Sales of Probiotics All Over the Map

IPA AdminIPA News, Market Trends


A glance around your local drugstore or supermarket is proof enough that probiotics have become mainstream. Impressive growth in the sector has been fueled by a rise in awareness of their importance in gut health as well as conditions ranging from obesity to mental health.

How much growth?

When assembling numbers and charts to explain movement in the markets, financial analysts have to cut through a wide swath of options. The  global market for probiotics is broadly classified on the basis of application, strain types, and end users, according to Transparency Market Research (TMR), a market intelligence company.

Food and beverages, animal feed, and dietary supplements are the main application areas for probiotics.

“The food and beverage application segment dominated the overall market in 2013 with a majority share,” reported TMR.  “Analysts project it to retain its position, rising at a CAGR of 7.20% from 2014 to 2020.”

TMR projects the overall global probiotic market to grow to more than US$96 billion by 2020.

Probiotic supplements are a growing slice of that enormous pie: US$4 billion global value in 2015, according to Ewa Hudson from Euromonitor International who spoke at the 2016 SupplySide West conference. Growth from 2016 to 2021 is expected to be a robust 38%.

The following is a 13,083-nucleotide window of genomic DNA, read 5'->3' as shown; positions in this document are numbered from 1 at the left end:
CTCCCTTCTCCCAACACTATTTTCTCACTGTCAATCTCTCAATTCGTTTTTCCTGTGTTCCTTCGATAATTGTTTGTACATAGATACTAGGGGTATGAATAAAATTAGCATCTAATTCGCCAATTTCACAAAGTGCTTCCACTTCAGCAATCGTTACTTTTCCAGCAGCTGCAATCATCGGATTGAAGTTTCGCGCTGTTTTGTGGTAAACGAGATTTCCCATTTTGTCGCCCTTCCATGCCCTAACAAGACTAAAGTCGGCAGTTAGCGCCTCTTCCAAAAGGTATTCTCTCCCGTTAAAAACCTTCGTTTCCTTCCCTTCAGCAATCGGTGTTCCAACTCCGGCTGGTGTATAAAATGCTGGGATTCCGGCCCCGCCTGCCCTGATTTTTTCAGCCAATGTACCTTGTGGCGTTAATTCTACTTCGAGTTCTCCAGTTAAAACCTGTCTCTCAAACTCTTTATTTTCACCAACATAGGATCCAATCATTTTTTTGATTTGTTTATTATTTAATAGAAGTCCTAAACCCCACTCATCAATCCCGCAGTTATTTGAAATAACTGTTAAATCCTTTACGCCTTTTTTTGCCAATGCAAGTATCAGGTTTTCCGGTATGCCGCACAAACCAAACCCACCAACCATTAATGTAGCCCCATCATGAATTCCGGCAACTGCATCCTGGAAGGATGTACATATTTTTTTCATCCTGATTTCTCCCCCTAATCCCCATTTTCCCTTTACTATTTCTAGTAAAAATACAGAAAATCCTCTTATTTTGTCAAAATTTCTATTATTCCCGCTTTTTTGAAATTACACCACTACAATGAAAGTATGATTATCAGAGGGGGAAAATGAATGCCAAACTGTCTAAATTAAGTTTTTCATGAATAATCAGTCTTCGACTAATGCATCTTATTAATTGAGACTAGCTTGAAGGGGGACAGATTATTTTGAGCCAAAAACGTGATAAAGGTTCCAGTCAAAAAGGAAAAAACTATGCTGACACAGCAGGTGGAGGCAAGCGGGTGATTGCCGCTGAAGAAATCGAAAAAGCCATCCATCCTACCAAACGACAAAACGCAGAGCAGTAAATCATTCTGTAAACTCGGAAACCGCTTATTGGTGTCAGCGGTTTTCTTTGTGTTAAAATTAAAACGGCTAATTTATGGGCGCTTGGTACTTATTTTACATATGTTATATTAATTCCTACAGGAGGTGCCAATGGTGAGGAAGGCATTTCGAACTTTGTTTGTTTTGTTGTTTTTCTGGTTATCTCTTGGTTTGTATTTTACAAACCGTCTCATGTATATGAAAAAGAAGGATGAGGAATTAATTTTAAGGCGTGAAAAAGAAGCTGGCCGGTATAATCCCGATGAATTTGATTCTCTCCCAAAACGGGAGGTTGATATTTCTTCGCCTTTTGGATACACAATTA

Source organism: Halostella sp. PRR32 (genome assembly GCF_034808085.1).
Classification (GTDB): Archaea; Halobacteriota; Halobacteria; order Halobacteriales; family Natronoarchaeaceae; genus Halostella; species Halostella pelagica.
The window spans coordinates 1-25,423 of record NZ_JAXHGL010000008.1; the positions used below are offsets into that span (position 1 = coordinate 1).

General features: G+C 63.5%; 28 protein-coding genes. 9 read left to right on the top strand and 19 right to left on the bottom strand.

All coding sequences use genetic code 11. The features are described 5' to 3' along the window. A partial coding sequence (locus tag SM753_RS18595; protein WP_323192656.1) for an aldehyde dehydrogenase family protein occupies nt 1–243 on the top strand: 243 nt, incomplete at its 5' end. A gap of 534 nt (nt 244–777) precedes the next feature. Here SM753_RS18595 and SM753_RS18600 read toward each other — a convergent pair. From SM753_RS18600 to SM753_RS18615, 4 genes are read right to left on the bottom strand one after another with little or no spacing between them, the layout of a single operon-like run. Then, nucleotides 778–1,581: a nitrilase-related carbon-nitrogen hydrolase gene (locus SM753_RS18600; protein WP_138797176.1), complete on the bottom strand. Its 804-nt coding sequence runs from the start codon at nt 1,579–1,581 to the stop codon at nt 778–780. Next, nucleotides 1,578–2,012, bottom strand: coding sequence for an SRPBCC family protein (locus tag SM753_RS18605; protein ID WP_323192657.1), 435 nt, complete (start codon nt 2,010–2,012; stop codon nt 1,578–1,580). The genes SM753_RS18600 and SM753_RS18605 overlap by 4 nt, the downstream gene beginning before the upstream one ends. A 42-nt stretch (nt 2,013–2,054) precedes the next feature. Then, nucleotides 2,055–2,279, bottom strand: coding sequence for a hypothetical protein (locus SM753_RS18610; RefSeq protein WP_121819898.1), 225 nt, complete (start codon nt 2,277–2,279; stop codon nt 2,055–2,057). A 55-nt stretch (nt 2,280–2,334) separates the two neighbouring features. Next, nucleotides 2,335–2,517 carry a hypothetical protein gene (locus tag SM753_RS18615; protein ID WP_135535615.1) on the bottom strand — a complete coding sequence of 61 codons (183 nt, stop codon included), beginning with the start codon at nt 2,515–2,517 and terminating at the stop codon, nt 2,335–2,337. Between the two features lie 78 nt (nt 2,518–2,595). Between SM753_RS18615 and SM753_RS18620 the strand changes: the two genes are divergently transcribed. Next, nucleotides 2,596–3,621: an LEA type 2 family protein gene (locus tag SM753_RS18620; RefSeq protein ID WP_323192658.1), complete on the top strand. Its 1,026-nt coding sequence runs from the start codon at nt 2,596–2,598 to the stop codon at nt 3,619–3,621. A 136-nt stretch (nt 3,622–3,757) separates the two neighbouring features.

The market is also divided for analysis purposes into key geographic regions of sales. These categories vary in their specificity: TMR has 4 categories whereas others may carve the planet into as many as 7 regions.

Nevertheless, the regions show stark differences in their probiotic behavior.

For example, Euromonitor International highlighted a key difference in consumption between people in North America and Latin America.

Of the $2.2billion probiotic supplement market in the Americas, only 4% came from Latin America with its 617 million consumers. North America with far fewer numbers—354 million—bought 96% of the probiotic supplements.

This  however does not mean that folks living south of the equator are microbe-starved. Far from it because yogurt, sour milk products and cultured foods are their probiotic vehicles of choice.

To extend the metaphor, consumers are driving this market and it looks to be a wild ride in the coming years.  Fasten that seatbelt.